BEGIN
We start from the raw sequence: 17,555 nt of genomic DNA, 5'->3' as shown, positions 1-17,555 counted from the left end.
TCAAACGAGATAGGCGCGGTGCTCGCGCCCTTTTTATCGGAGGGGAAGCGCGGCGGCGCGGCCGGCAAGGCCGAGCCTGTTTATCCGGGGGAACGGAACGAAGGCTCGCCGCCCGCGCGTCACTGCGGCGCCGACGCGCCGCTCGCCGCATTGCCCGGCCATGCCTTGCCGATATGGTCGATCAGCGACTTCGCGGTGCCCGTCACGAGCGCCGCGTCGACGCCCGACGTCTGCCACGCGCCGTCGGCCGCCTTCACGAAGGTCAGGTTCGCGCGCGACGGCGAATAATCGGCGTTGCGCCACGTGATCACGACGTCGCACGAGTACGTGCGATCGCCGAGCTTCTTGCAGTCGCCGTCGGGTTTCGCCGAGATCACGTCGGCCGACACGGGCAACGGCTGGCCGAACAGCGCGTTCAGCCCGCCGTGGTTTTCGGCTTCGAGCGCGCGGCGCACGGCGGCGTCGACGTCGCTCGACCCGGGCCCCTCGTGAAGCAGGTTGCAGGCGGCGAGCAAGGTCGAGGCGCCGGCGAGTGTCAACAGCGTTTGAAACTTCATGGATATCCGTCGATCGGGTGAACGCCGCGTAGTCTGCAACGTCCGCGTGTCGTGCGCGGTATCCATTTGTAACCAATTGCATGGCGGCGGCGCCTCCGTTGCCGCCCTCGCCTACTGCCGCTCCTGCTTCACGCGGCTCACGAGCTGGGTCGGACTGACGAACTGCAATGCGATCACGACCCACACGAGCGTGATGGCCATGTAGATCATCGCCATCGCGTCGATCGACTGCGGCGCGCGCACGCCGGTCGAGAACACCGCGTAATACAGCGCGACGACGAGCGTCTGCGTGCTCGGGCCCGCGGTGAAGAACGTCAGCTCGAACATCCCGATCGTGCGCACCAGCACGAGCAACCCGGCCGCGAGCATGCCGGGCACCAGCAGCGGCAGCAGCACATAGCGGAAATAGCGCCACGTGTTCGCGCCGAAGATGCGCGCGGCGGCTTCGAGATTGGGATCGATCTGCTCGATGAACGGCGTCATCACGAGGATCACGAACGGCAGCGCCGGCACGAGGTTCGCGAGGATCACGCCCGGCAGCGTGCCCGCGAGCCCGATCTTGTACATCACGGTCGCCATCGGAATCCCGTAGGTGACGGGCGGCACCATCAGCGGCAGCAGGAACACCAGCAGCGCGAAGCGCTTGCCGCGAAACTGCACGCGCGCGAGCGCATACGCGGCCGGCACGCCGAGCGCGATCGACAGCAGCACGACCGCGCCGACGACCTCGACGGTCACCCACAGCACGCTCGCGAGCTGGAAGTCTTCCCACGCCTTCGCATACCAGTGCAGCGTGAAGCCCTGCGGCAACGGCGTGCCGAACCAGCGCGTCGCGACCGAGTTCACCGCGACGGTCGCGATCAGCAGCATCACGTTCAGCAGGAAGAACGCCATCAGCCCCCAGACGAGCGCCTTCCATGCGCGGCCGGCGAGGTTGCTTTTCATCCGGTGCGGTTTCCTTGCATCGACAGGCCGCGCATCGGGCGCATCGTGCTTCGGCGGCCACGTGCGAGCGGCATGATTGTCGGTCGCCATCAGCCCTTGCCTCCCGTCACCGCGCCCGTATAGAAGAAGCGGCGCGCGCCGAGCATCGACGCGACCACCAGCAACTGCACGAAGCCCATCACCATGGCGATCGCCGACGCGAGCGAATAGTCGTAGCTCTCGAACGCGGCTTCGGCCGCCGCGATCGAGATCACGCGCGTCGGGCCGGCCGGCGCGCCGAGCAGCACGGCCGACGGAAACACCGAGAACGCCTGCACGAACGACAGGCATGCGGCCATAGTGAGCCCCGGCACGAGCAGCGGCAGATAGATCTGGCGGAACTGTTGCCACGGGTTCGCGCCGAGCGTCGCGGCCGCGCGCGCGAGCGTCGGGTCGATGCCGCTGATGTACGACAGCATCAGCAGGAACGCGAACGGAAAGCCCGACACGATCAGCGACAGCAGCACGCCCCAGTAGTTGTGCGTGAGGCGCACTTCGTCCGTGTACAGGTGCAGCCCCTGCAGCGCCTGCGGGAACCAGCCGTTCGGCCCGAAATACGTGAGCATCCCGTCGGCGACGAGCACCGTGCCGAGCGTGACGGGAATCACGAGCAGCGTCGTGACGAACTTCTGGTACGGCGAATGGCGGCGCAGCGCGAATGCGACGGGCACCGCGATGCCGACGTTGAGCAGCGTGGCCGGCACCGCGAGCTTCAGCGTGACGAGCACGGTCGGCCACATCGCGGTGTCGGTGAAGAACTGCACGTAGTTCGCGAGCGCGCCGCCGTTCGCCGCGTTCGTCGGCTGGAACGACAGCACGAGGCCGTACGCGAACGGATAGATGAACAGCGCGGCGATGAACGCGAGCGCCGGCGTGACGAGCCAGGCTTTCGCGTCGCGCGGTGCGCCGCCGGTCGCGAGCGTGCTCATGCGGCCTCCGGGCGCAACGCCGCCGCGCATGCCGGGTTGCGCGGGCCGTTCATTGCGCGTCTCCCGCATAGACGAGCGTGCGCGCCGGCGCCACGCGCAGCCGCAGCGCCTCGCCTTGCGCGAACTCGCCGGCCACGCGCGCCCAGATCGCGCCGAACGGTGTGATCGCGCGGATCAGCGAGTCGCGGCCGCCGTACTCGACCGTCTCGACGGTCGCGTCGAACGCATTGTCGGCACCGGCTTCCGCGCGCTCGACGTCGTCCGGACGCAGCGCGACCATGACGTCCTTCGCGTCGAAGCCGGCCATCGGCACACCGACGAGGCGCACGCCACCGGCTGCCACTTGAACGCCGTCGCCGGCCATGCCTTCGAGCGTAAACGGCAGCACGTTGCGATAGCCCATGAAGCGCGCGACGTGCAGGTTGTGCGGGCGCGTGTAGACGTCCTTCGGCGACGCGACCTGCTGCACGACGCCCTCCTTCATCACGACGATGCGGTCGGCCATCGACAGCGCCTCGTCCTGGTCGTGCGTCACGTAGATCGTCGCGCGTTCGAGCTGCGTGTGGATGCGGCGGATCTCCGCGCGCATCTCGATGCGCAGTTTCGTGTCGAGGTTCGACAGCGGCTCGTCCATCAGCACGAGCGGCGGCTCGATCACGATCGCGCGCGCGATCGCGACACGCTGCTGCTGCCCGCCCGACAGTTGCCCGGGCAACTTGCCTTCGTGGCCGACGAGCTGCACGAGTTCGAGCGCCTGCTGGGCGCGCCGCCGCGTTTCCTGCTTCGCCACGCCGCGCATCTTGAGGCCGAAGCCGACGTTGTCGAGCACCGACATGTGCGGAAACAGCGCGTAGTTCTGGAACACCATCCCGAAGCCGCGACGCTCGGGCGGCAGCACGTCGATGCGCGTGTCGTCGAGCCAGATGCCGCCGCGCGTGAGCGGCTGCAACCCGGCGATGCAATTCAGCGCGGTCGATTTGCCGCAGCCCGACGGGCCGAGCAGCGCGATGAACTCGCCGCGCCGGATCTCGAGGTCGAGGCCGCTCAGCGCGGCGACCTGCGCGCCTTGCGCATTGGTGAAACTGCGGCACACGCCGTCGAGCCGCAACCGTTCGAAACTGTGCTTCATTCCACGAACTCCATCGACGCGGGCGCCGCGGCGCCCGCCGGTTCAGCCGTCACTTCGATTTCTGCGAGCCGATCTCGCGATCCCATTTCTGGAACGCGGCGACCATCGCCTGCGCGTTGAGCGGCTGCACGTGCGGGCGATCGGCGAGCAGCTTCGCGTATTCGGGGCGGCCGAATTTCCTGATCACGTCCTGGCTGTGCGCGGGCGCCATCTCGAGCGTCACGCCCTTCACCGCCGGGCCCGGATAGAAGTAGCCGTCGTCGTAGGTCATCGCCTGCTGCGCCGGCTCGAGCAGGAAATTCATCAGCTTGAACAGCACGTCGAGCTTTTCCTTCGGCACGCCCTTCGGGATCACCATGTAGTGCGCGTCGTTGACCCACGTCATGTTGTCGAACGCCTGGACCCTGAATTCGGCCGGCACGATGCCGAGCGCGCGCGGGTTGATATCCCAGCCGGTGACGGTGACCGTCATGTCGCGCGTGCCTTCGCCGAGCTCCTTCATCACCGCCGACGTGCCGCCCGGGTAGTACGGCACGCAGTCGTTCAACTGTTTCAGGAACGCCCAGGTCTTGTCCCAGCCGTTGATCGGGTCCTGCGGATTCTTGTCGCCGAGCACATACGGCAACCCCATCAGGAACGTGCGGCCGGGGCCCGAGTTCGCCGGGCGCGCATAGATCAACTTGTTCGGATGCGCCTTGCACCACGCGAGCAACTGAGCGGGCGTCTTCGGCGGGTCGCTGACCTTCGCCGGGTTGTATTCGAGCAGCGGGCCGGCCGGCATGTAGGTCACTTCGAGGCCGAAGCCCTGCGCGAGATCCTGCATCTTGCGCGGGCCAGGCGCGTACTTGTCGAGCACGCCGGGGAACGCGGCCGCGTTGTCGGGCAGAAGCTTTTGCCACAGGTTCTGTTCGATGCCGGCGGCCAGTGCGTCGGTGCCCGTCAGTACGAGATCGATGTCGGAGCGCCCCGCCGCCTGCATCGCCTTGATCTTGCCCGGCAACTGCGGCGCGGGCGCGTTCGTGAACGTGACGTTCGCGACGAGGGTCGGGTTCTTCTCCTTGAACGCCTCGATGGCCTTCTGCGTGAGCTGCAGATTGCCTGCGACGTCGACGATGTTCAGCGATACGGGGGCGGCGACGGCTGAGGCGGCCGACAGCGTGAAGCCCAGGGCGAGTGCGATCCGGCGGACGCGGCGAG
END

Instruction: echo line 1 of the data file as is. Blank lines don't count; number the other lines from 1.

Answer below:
We start from the raw sequence: 17,555 nt of genomic DNA, 5'->3' as shown, positions 1-17,555 counted from the left end.